James Marsh (director)
08 February 2020 (released)
Once making headlines around the world, the story told in James Marsh's The Mercy is now more of a curious historical footnote.
The film begins in 1968 and follows British amateur sailor Donald Crowhurst (Colin Firth), who is trying to sell a navigational device he's designed at a boat show. While there, he sees British maritime hero Sir Francis Chichester (Simon McBurney) announce The Sunday Times Golden Globe Race, the first round-the-world yacht race.
Despite having barely left his home port of Teignmouth in Devon for the open ocean, and the objections of his wife Clare (Rachel Weisz), Donald decides to enter the race with an innovative trimaran yacht, complete with technical innovations of his own design including a buoyancy bag to prevent it capsizing in the feared Southern Ocean.
Aiming to do more than make his children proud, he hires a press agent, the slimy tabloid hack Rodney Hallworth (David Thewlis), to drum up publicity and bring in sponsors, hoping that completing his voyage will boost his business as well as his ego.
Although his prototype resembles the pricey vessels that now compete in today's global races, he struggles for funds and materials and faces a race against time to set off by the final day allowed under the rules.
Under pressure from his sponsors, led by caravan business owner Stanley Best (Ken Stott), who insists he offers his home and business as security, he departs with the boat's safety features incomplete, faulty technical equipment and shoddy provisions.
Inevitably, trouble strikes not long after Donald and his boat, the Teignmouth Electron, head into the Atlantic Ocean - as his inexperience and the unworthy vessel put him way behind schedule.
After the Electron is damaged in a storm, he realises he faces an impossible choice - return home to financial ruin or press on towards the feared Southern Ocean and likely death. His decision to do neither, and fake his progress, initially makes him a media star but has devastating consequences for his mental health.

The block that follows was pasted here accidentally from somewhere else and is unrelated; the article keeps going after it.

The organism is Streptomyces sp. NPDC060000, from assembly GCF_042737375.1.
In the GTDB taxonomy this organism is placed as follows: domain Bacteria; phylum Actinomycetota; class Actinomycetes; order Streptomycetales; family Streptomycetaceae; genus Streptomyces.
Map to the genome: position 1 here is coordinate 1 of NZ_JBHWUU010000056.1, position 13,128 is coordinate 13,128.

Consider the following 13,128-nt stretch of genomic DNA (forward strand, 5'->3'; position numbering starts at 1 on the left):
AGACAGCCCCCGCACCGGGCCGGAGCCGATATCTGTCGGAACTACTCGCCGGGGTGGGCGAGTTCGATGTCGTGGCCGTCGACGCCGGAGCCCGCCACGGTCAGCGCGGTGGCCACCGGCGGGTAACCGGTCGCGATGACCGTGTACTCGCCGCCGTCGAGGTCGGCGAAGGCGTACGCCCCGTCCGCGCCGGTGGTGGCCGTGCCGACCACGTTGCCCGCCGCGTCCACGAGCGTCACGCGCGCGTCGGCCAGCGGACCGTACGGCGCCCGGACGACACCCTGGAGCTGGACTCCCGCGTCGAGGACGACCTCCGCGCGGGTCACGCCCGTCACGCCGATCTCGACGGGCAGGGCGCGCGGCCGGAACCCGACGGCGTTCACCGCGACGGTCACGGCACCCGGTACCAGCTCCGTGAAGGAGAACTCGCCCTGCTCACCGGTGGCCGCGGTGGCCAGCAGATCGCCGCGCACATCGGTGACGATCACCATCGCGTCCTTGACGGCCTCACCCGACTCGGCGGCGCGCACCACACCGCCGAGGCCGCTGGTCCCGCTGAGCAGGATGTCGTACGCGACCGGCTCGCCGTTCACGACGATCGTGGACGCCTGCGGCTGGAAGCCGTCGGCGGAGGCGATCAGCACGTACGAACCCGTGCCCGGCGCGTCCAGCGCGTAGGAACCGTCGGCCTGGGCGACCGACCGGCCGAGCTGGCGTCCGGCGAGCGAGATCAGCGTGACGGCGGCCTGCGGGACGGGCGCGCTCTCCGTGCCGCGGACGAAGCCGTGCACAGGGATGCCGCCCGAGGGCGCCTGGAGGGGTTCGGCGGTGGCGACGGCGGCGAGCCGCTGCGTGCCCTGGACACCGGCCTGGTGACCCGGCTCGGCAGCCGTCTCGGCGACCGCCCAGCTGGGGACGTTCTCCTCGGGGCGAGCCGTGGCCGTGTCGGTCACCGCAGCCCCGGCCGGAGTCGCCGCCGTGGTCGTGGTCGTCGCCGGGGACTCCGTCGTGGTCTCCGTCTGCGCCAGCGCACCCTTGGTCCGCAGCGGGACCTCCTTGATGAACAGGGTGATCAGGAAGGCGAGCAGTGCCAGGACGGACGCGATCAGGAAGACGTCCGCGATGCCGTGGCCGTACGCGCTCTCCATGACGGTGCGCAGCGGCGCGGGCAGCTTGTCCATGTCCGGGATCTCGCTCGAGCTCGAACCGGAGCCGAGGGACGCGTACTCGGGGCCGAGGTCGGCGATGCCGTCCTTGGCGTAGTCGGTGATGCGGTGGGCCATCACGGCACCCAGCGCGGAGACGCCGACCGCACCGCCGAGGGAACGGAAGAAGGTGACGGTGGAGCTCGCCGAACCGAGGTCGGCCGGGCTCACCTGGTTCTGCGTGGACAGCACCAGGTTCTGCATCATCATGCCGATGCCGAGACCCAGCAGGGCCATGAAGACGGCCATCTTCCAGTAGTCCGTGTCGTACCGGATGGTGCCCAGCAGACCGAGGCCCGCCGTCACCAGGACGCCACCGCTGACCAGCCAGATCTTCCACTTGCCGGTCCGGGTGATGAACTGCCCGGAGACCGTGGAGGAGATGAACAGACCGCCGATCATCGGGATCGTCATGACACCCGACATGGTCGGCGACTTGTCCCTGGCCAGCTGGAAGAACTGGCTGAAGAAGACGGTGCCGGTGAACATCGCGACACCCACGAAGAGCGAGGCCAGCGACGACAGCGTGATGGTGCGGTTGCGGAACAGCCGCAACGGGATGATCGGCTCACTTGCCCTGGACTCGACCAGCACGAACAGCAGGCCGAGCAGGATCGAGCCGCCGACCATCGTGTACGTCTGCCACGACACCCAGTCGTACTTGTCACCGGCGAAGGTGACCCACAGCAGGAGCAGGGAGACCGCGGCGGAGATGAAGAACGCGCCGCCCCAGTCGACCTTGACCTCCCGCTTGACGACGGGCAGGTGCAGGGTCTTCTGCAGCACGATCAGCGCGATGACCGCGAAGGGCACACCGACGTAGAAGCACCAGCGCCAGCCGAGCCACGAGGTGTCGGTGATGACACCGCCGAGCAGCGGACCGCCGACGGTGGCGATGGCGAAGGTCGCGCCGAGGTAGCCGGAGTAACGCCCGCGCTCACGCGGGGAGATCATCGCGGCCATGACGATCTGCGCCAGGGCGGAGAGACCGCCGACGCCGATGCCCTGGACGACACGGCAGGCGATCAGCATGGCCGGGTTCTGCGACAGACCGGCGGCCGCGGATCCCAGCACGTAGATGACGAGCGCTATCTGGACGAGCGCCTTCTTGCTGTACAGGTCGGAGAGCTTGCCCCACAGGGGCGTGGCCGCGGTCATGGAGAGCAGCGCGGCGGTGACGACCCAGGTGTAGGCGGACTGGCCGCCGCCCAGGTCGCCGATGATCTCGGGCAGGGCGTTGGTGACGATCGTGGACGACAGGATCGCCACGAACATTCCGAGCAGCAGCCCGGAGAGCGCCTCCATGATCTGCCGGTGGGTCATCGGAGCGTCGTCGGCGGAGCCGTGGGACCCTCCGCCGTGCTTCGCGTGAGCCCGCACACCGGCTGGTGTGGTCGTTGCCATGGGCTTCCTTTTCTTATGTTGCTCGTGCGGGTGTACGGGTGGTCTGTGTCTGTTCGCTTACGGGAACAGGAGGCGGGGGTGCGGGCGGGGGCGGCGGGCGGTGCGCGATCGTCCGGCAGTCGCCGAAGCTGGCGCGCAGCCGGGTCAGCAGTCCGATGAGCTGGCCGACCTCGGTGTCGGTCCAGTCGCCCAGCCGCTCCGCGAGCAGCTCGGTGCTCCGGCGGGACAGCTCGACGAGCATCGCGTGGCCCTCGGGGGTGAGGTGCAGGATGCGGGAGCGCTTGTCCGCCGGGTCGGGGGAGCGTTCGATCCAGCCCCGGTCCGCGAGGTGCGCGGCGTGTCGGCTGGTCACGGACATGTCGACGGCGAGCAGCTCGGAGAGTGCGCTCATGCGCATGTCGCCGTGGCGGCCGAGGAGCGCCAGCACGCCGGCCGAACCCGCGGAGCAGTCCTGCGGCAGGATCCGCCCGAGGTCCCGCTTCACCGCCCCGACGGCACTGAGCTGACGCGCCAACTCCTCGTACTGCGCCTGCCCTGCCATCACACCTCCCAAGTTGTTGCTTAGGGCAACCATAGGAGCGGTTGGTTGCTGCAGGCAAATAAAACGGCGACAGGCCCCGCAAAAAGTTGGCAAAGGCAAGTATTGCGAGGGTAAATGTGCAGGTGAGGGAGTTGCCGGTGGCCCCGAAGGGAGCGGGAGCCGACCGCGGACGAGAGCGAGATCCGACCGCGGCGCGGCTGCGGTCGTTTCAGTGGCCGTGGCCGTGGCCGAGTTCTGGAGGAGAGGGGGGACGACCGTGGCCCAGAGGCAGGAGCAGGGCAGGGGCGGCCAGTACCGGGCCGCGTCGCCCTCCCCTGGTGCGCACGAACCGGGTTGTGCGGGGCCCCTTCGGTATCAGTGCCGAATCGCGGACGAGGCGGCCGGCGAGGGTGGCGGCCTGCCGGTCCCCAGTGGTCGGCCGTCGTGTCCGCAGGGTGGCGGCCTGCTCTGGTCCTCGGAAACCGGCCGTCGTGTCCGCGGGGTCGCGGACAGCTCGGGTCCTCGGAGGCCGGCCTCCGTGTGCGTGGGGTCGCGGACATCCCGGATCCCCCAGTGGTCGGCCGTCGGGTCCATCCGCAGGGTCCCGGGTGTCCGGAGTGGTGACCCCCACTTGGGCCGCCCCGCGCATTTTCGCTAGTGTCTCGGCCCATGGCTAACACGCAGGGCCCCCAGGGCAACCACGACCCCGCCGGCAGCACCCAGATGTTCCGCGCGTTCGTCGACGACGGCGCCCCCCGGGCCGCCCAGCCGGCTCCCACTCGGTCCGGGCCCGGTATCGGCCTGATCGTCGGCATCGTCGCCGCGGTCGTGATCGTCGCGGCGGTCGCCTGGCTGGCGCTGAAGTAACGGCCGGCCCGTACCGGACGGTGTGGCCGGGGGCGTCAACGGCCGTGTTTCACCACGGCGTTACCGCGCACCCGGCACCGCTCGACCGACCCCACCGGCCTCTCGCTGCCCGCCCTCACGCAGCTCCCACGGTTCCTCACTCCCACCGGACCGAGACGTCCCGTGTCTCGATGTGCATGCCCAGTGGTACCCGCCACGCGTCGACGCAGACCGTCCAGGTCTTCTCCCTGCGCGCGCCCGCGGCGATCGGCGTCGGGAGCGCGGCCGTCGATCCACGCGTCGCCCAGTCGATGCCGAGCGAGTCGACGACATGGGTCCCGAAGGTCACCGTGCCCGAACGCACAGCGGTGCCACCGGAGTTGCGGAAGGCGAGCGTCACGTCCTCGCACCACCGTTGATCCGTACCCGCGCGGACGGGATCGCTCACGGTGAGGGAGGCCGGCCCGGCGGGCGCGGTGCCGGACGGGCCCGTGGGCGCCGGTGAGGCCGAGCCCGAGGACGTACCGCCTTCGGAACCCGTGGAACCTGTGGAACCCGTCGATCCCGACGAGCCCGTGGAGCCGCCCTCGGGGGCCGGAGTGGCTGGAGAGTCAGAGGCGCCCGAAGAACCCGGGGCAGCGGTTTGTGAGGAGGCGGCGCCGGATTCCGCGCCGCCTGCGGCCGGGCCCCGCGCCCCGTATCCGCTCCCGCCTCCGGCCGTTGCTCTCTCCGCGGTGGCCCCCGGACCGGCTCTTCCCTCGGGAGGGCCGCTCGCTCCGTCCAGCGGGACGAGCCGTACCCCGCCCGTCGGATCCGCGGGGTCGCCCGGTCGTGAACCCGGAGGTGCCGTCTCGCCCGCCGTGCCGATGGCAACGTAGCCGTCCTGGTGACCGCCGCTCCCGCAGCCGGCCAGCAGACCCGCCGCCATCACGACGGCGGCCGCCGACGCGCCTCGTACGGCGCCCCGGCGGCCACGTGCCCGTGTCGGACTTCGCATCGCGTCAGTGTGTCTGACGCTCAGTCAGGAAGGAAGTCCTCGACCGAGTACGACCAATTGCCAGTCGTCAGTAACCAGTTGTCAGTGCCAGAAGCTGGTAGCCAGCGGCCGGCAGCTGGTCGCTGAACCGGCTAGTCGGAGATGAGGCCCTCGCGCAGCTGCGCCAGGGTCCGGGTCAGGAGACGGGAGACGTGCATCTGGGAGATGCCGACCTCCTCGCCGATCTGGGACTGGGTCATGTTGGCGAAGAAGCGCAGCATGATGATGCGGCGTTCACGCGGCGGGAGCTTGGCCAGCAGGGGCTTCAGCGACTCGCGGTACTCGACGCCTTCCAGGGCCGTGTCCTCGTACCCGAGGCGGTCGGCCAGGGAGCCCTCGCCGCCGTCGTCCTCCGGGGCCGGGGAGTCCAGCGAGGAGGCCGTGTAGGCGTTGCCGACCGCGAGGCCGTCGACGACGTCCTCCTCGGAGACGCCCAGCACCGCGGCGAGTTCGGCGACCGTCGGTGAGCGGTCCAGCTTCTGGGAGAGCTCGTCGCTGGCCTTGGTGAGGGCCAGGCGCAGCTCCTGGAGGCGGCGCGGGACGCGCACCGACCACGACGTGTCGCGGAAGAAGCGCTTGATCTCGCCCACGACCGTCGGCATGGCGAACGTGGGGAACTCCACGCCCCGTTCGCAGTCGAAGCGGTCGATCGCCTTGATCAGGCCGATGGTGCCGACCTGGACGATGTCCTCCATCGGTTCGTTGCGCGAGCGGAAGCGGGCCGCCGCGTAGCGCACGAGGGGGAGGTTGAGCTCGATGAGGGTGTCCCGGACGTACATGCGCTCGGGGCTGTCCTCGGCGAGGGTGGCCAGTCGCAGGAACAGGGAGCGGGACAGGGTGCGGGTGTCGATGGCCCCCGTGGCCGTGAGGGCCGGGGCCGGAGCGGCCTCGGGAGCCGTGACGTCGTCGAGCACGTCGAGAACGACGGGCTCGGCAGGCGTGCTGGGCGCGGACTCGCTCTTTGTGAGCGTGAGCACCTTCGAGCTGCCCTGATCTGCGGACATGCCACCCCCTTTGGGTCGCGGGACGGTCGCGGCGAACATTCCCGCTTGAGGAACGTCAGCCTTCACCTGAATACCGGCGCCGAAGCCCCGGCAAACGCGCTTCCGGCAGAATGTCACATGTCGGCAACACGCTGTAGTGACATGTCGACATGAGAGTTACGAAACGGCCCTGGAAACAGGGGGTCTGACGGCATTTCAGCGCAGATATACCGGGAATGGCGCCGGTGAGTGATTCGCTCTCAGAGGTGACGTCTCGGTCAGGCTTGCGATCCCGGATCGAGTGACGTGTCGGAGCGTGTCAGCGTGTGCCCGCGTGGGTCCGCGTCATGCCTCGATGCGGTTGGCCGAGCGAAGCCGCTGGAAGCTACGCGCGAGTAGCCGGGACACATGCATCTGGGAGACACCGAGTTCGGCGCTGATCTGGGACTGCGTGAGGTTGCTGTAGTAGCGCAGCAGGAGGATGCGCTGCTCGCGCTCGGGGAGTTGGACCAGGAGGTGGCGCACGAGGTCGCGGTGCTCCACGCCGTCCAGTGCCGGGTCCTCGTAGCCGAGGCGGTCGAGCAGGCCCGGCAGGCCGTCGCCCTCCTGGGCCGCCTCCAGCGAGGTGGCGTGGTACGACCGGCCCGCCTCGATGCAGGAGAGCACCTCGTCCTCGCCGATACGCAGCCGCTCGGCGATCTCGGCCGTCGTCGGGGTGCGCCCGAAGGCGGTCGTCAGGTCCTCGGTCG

The Mercy tells a remarkable story of the downside of British eccentricity and pluck - a tale of what happens when gentleman amateurs are not up to the task they set themselves but refuse to turn back. It's one that feels timely in the age of Brexit, but Marsh's film never really gets to the heart of its subject matter. The talented cast does their best, with Weisz particularly affecting as Clare, the devoted wife who finds herself reluctantly caught in a media storm of her husband's making, and Thewlis delighting in his character's amorality in pushing Donald towards media stardom.
One problem is the casting of Firth. His performance isn't a bad one, and in The Mercy's first act he succeeds in playing Donald as a decent but ambitious family man. However, the actor's innate charm means he fails to convince when his character goes off the rails. Even as the sailor finds himself mentally and literally adrift, one feels Firth's Donald is a long bath and a close shave away from returning to blameless bourgeois domesticity. This is no tale of heroic failure and one could've done with more edge from its lead.
As a result, what should be a dark examination of a bizarre but troubling moral tale, feels rather muted and uninterested in diving deeper into its subject's character flaws. That aside, The Mercy is a fascinating story competently if uninspiringly told.